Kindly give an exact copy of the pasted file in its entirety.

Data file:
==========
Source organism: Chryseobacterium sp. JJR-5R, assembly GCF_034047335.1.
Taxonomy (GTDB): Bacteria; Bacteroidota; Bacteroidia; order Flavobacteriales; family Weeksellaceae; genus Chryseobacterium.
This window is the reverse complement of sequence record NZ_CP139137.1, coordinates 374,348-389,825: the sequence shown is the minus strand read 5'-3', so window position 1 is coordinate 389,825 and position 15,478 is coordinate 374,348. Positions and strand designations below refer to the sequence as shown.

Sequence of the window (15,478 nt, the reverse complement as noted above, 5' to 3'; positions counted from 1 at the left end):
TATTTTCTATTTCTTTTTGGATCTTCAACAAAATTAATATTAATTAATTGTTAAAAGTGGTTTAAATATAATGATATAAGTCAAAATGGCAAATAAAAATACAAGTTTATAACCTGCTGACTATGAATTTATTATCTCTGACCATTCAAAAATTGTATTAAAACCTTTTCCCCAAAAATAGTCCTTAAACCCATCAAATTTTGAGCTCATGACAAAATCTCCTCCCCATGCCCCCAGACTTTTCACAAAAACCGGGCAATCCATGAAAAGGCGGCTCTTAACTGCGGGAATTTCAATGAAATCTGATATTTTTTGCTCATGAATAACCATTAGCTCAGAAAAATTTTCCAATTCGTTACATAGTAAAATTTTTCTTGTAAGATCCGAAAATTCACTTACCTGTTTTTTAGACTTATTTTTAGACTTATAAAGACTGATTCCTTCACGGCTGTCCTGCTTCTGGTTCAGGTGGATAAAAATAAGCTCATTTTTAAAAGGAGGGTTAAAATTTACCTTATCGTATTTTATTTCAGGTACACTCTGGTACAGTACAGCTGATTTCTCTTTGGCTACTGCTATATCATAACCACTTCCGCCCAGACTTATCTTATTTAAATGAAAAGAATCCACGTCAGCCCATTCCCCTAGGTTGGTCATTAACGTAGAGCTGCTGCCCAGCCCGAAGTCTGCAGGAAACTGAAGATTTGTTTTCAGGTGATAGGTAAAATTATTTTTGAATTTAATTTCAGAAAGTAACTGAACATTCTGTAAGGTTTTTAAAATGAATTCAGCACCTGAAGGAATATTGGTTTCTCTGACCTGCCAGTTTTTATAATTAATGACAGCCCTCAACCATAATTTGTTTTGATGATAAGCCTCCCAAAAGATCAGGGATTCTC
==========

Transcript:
Source organism: Chryseobacterium sp. JJR-5R, assembly GCF_034047335.1.
Taxonomy (GTDB): Bacteria; Bacteroidota; Bacteroidia; order Flavobacteriales; family Weeksellaceae; genus Chryseobacterium.
This window is the reverse complement of sequence record NZ_CP139137.1, coordinates 374,348-389,825: the sequence shown is the minus strand read 5'-3', so window position 1 is coordinate 389,825 and position 15,478 is coordinate 374,348. Positions and strand designations below refer to the sequence as shown.

Sequence of the window (15,478 nt, the reverse complement as noted above, 5' to 3'; positions counted from 1 at the left end):
TATTTTCTATTTCTTTTTGGATCTTCAACAAAATTAATATTAATTAATTGTTAAAAGTGGTTTAAATATAATGATATAAGTCAAAATGGCAAATAAAAATACAAGTTTATAACCTGCTGACTATGAATTTATTATCTCTGACCATTCAAAAATTGTATTAAAACCTTTTCCCCAAAAATAGTCCTTAAACCCATCAAATTTTGAGCTCATGACAAAATCTCCTCCCCATGCCCCCAGACTTTTCACAAAAACCGGGCAATCCATGAAAAGGCGGCTCTTAACTGCGGGAATTTCAATGAAATCTGATATTTTTTGCTCATGAATAACCATTAGCTCAGAAAAATTTTCCAATTCGTTACATAGTAAAATTTTTCTTGTAAGATCCGAAAATTCACTTACCTGTTTTTTAGACTTATTTTTAGACTTATAAAGACTGATTCCTTCACGGCTGTCCTGCTTCTGGTTCAGGTGGATAAAAATAAGCTCATTTTTAAAAGGAGGGTTAAAATTTACCTTATCGTATTTTATTTCAGGTACACTCTGGTACAGTACAGCTGATTTCTCTTTGGCTACTGCTATATCATAACCACTTCCGCCCAGACTTATCTTATTTAAATGAAAAGAATCCACGTCAGCCCATTCCCCTAGGTTGGTCATTAACGTAGAGCTGCTGCCCAGCCCGAAGTCTGCAGGAAACTGAAGATTTGTTTTCAGGTGATAGGTAAAATTATTTTTGAATTTAATTTCAGAAAGTAACTGAACATTCTGTAAGGTTTTTAAAATGAATTCAGCACCTGAAGGAATATTGGTTTCTCTGACCTGCCAGTTTTTATAATTAATGACAGCCCTCAACCATAATTTGTTTTGATGATAAGCCTCCCAAAAGATCAGGGATTCTC